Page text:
NEWS ANALYSIS : The Ghosts of Panama's Past Haunt Elections, Spooking Some Observers


In the end, Panamanians participating in their most open elections in decades voted for two dead men.

Ernesto Perez Balladares, who won Sunday's presidential race, successfully conjured the image of military strongman Gen. Omar Torrijos, killed in a plane crash in 1981 but still a hero to the poor.

Mireya Moscoso de Gruber placed a surprisingly strong second by riding a wave of loyalty toward her late husband, Arnulfo Arias, the legendary autocrat who was elected president three times and overthrown by the army each time.

And so results from the national elections showed that Panamanian voters generally divided into the two enemy camps that have been dominant political forces here for years: Torrijistas and Arnulfistas.

The new-and-unusual candidacy of salsa star Ruben Blades, portraying itself as a clean break from the past, finished a distant third.

Panama remains a largely polarized society, the election results indicate, and that could spell trouble for the new government and its ability to get things done at a crucial time: Panama assumes control of the Panama Canal in 5 1/2 years.

Some legislation necessary to run the canal efficiently depends on approval by a two-thirds majority of what promises to be a divided National Assembly. But neither of the main political forces trusts the other, and there is little history of mutual cooperation.

"We look at (Perez Balladares' party) with some fear given what we lived through in past years," Gruber said Monday after conceding defeat. "Let us hope that once he is president, he has the best men at his side and that he governs for the people, not for a party."

Concern about Perez Balladares' Democratic Revolutionary Party (PRD) is not limited to Gruber and the Arnulfistas.

Founded by Torrijos, the PRD long served as partner to the Panamanian military and was the political arm of dictator Gen. Manuel A. Noriega in the 1980s.

The PRD fell from power in disgrace when Noriega was ousted by a U.S. military invasion in 1989. Perez Balladares tried to distance the party from Noriega by returning to the populist roots represented by Torrijos.

Although Perez Balladares says the party has been purged of its most corrupt Noriega collaborators, several Noriega associates or party militants linked to recent scandals were present at PRD headquarters Sunday night, joining in victory celebrations.

The Arnulfistas have their own questionable history. Arias, while staunchly anti-military, was not exactly a democrat.

A self-proclaimed admirer of European fascism in the 1930s and proponent of policies limiting the rights of Panama's blacks, he somehow managed to remain a charismatic, mystical figure supported by peasants, the middle class and some elements of the oligarchy until his death in 1988 at age 87.

Torrijos overthrew Arias in 1968. In all, Arias won the presidency three times in the 1940s and 1960s and was cheated out of yet another victory in 1984.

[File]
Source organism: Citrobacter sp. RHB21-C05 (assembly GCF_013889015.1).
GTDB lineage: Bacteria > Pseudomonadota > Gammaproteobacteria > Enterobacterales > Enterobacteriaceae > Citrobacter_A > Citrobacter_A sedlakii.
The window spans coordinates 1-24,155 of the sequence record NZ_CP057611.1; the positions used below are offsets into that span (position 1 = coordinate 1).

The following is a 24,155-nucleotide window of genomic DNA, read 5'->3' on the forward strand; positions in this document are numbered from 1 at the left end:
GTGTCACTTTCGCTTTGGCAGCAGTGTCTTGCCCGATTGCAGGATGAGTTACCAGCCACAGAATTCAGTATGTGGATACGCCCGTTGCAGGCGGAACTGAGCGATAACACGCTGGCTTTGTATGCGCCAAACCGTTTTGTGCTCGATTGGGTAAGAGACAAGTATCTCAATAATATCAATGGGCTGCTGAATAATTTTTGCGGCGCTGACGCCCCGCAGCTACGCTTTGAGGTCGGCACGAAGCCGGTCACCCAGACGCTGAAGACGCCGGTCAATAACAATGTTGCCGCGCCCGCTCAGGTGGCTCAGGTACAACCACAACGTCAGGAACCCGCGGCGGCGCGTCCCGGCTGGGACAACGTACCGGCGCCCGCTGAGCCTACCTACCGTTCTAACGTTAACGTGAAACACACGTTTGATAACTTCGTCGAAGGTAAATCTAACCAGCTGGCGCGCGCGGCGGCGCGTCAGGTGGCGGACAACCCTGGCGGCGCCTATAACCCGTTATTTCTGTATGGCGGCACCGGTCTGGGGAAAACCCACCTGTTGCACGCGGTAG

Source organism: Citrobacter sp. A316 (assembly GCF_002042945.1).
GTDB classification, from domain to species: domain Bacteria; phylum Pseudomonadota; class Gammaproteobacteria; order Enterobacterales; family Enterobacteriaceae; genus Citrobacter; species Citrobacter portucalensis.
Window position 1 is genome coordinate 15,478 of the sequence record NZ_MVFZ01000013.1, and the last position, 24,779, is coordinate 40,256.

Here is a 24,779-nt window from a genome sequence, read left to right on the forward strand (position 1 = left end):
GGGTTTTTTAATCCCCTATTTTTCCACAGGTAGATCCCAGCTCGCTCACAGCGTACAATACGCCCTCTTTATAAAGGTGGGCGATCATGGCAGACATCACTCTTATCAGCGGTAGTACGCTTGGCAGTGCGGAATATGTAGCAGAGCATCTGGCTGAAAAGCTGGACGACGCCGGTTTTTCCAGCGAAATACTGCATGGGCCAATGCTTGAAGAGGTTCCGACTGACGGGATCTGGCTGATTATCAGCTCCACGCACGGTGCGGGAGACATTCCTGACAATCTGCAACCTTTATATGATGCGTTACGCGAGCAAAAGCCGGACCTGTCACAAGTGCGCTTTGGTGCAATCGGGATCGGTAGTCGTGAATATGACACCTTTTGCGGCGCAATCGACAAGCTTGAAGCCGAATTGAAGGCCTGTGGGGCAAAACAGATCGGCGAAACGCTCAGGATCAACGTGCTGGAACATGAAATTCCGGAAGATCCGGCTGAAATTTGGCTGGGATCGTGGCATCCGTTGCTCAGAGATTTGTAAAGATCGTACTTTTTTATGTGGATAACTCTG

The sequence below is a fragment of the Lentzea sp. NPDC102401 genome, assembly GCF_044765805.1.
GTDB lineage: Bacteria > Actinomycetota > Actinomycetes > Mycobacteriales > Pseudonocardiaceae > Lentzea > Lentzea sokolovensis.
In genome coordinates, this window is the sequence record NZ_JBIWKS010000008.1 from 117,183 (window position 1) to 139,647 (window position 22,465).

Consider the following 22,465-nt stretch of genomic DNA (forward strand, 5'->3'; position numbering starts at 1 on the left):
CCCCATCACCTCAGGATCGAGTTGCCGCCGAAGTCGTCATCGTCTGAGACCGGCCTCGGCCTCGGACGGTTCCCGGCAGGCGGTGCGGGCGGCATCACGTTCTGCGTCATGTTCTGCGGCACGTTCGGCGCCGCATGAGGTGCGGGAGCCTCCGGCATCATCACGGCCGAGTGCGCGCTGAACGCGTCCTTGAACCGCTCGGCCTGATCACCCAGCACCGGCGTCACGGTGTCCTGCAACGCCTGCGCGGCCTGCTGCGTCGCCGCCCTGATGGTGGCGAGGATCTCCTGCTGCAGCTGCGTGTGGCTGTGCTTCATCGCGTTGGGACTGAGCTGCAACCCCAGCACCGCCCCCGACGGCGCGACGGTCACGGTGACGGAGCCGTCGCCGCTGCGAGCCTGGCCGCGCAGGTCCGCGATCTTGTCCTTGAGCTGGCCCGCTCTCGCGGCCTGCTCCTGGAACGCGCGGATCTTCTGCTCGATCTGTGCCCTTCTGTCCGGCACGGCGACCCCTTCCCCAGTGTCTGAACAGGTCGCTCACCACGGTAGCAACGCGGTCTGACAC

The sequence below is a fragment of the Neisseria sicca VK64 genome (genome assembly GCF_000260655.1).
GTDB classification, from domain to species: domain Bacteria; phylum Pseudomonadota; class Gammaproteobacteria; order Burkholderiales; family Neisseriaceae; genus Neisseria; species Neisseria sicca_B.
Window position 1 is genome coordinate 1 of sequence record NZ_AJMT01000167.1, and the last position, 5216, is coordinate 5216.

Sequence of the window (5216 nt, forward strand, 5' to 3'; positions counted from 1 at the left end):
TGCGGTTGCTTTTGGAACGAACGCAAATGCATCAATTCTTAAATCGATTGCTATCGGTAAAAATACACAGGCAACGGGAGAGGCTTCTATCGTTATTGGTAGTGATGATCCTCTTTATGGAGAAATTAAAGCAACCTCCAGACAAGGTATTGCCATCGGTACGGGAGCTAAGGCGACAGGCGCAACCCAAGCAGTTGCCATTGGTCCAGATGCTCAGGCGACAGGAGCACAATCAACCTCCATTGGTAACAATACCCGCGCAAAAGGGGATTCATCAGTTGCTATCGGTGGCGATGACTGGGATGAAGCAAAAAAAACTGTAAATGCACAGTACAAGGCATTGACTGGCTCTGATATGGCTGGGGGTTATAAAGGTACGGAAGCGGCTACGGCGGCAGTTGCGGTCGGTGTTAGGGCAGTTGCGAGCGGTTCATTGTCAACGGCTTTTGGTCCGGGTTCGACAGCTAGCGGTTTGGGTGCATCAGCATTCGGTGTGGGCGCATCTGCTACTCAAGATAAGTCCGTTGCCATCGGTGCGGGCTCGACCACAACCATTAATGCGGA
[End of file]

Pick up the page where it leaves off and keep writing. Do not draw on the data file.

Still, Gruber and the Arnulfistas' finish in Sunday's elections--just four points behind Perez Balladares--stunned observers. The Arnulfistas had languished in fourth place or worse in most polls.

"There are still people for whom the memory of Arnulfo, whether they knew him or not, is important," said Margaret E. Scranton, a political scientist at the University of Arkansas who is in Panama to observe the elections. "It is the concept of Arnulfo--the patron, a party boss who can fix things for you . . . or get you a job."

Both the PRD and the Arnulfistas have fostered patronage systems, where state bureaucracies were used to create and provide jobs. That practice is harder in today's economy, and party faithful may be disappointed.

But the bigger unknown is whether the PRD can work with the Arnulfistas and other traditional enemies. Perez Balladares is already trying to allay fears and send messages of reconciliation.

His first act Monday, for example, was to pay a personal visit to Christian Democrat leader Ricardo Arias Calderon, a champion in the fight against Noriega. And the newspaper controlled by Perez Balladares' running mate, Tomas Gabriel Altamirano Duque, reported that at least five Cabinet portfolios will be offered to people who are not PRD members.

"Panamanians are saying that the dark days are behind us and we are looking to the future," Perez Balladares said as election returns confirmed his victory. "Now, united despite differing political groups, we must begin to construct the future of the nation."

Some analysts said the urgency of the canal takeover, the closing of U.S. military bases here and the transfer of thousands of acres to Panama will force Perez Balladares to seek compromise with his opponents. Winning with a third of the vote limits his mandate and will force him to cut deals.

Former U.S. President Jimmy Carter, who negotiated the canal treaties with Torrijos and led a team of international observers monitoring the elections, said he is confident that today's PRD is changed because Noriega is gone.

"The results of these elections show that the Panamanian people in their own minds and at the ballot boxes distinguished between the presence and influence of Noriega and the new leaders who have now been anointed to lead the country," said Carter, who also monitored a violent 1989 election annulled by Noriega when his handpicked candidate lost.

Others are less certain. The conservative La Prensa newspaper, Panama's largest, printed a banner headline proclaiming, "The PRD Returns to Power."

An editorial cartoon, using Perez Balladares' nickname, announced that "The Bull" won the election and then added, "I hope to God democracy won't be gored."

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